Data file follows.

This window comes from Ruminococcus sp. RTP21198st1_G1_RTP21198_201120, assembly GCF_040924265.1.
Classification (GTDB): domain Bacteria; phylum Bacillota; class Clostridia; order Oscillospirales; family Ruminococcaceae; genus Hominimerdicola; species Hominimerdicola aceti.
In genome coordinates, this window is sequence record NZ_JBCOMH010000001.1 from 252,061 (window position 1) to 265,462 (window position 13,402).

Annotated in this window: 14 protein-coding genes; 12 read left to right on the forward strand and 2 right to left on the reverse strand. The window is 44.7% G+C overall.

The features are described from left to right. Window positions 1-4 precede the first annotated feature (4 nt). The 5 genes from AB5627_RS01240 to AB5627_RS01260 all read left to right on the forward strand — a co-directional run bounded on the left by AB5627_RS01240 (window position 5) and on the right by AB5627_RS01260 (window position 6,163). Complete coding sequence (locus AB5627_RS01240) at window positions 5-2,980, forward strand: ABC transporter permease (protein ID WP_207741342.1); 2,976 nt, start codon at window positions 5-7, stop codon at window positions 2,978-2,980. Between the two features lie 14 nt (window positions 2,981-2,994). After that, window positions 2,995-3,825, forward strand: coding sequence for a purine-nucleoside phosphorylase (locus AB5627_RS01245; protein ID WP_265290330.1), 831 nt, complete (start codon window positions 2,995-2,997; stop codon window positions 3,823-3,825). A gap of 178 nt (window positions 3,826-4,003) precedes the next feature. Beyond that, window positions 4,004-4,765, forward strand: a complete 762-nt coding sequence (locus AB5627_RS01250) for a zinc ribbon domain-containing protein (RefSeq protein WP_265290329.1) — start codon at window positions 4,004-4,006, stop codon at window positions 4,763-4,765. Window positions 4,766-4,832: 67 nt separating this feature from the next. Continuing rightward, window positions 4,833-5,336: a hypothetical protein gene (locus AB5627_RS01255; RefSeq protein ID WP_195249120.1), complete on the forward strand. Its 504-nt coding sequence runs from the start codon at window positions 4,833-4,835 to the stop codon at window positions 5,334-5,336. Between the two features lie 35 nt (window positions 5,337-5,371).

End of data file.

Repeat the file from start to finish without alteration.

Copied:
This window comes from Ruminococcus sp. RTP21198st1_G1_RTP21198_201120, assembly GCF_040924265.1.
Classification (GTDB): domain Bacteria; phylum Bacillota; class Clostridia; order Oscillospirales; family Ruminococcaceae; genus Hominimerdicola; species Hominimerdicola aceti.
In genome coordinates, this window is sequence record NZ_JBCOMH010000001.1 from 252,061 (window position 1) to 265,462 (window position 13,402).

Annotated in this window: 14 protein-coding genes; 12 read left to right on the forward strand and 2 right to left on the reverse strand. The window is 44.7% G+C overall.

The features are described from left to right. Window positions 1-4 precede the first annotated feature (4 nt). The 5 genes from AB5627_RS01240 to AB5627_RS01260 all read left to right on the forward strand — a co-directional run bounded on the left by AB5627_RS01240 (window position 5) and on the right by AB5627_RS01260 (window position 6,163). Complete coding sequence (locus AB5627_RS01240) at window positions 5-2,980, forward strand: ABC transporter permease (protein ID WP_207741342.1); 2,976 nt, start codon at window positions 5-7, stop codon at window positions 2,978-2,980. Between the two features lie 14 nt (window positions 2,981-2,994). After that, window positions 2,995-3,825, forward strand: coding sequence for a purine-nucleoside phosphorylase (locus AB5627_RS01245; protein ID WP_265290330.1), 831 nt, complete (start codon window positions 2,995-2,997; stop codon window positions 3,823-3,825). A gap of 178 nt (window positions 3,826-4,003) precedes the next feature. Beyond that, window positions 4,004-4,765, forward strand: a complete 762-nt coding sequence (locus AB5627_RS01250) for a zinc ribbon domain-containing protein (RefSeq protein WP_265290329.1) — start codon at window positions 4,004-4,006, stop codon at window positions 4,763-4,765. Window positions 4,766-4,832: 67 nt separating this feature from the next. Continuing rightward, window positions 4,833-5,336: a hypothetical protein gene (locus AB5627_RS01255; RefSeq protein ID WP_195249120.1), complete on the forward strand. Its 504-nt coding sequence runs from the start codon at window positions 4,833-4,835 to the stop codon at window positions 5,334-5,336. Between the two features lie 35 nt (window positions 5,337-5,371).